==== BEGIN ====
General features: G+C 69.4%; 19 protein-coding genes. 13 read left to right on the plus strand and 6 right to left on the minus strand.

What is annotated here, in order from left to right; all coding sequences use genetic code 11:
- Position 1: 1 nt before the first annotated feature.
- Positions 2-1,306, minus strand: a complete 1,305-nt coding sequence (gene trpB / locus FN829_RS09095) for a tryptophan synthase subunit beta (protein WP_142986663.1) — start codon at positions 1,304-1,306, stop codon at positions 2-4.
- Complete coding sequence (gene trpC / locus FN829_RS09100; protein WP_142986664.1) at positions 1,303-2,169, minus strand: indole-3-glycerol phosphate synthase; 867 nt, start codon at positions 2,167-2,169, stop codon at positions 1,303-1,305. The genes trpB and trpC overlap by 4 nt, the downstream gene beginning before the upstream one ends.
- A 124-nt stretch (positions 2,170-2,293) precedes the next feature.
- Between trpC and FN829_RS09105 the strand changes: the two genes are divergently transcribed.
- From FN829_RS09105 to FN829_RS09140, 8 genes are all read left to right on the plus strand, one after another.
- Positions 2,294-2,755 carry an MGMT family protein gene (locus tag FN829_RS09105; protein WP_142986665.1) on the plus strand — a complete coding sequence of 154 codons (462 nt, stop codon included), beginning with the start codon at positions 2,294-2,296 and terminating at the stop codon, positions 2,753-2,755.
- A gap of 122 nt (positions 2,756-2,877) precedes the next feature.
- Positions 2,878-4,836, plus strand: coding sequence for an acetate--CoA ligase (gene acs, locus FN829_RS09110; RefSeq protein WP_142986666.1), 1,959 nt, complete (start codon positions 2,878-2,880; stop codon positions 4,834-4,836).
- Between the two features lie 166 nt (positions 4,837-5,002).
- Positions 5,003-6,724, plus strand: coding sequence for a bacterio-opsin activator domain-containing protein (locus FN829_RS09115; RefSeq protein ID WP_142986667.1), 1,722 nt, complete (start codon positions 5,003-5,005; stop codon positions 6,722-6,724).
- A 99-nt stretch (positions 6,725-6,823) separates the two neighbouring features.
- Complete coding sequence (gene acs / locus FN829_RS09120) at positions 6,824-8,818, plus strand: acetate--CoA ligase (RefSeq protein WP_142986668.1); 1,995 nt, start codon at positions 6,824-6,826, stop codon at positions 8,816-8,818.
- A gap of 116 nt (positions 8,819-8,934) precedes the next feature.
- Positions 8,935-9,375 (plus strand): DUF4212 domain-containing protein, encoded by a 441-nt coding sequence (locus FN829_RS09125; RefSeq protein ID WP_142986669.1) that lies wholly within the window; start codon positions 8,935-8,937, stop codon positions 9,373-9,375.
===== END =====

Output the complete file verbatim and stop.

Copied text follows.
General features: G+C 69.4%; 19 protein-coding genes. 13 read left to right on the plus strand and 6 right to left on the minus strand.

What is annotated here, in order from left to right; all coding sequences use genetic code 11:
- Position 1: 1 nt before the first annotated feature.
- Positions 2-1,306, minus strand: a complete 1,305-nt coding sequence (gene trpB / locus FN829_RS09095) for a tryptophan synthase subunit beta (protein WP_142986663.1) — start codon at positions 1,304-1,306, stop codon at positions 2-4.
- Complete coding sequence (gene trpC / locus FN829_RS09100; protein WP_142986664.1) at positions 1,303-2,169, minus strand: indole-3-glycerol phosphate synthase; 867 nt, start codon at positions 2,167-2,169, stop codon at positions 1,303-1,305. The genes trpB and trpC overlap by 4 nt, the downstream gene beginning before the upstream one ends.
- A 124-nt stretch (positions 2,170-2,293) precedes the next feature.
- Between trpC and FN829_RS09105 the strand changes: the two genes are divergently transcribed.
- From FN829_RS09105 to FN829_RS09140, 8 genes are all read left to right on the plus strand, one after another.
- Positions 2,294-2,755 carry an MGMT family protein gene (locus tag FN829_RS09105; protein WP_142986665.1) on the plus strand — a complete coding sequence of 154 codons (462 nt, stop codon included), beginning with the start codon at positions 2,294-2,296 and terminating at the stop codon, positions 2,753-2,755.
- A gap of 122 nt (positions 2,756-2,877) precedes the next feature.
- Positions 2,878-4,836, plus strand: coding sequence for an acetate--CoA ligase (gene acs, locus FN829_RS09110; RefSeq protein WP_142986666.1), 1,959 nt, complete (start codon positions 2,878-2,880; stop codon positions 4,834-4,836).
- Between the two features lie 166 nt (positions 4,837-5,002).
- Positions 5,003-6,724, plus strand: coding sequence for a bacterio-opsin activator domain-containing protein (locus FN829_RS09115; RefSeq protein ID WP_142986667.1), 1,722 nt, complete (start codon positions 5,003-5,005; stop codon positions 6,722-6,724).
- A 99-nt stretch (positions 6,725-6,823) separates the two neighbouring features.
- Complete coding sequence (gene acs / locus FN829_RS09120) at positions 6,824-8,818, plus strand: acetate--CoA ligase (RefSeq protein WP_142986668.1); 1,995 nt, start codon at positions 6,824-6,826, stop codon at positions 8,816-8,818.
- A gap of 116 nt (positions 8,819-8,934) precedes the next feature.
- Positions 8,935-9,375 (plus strand): DUF4212 domain-containing protein, encoded by a 441-nt coding sequence (locus FN829_RS09125; RefSeq protein ID WP_142986669.1) that lies wholly within the window; start codon positions 8,935-8,937, stop codon positions 9,373-9,375.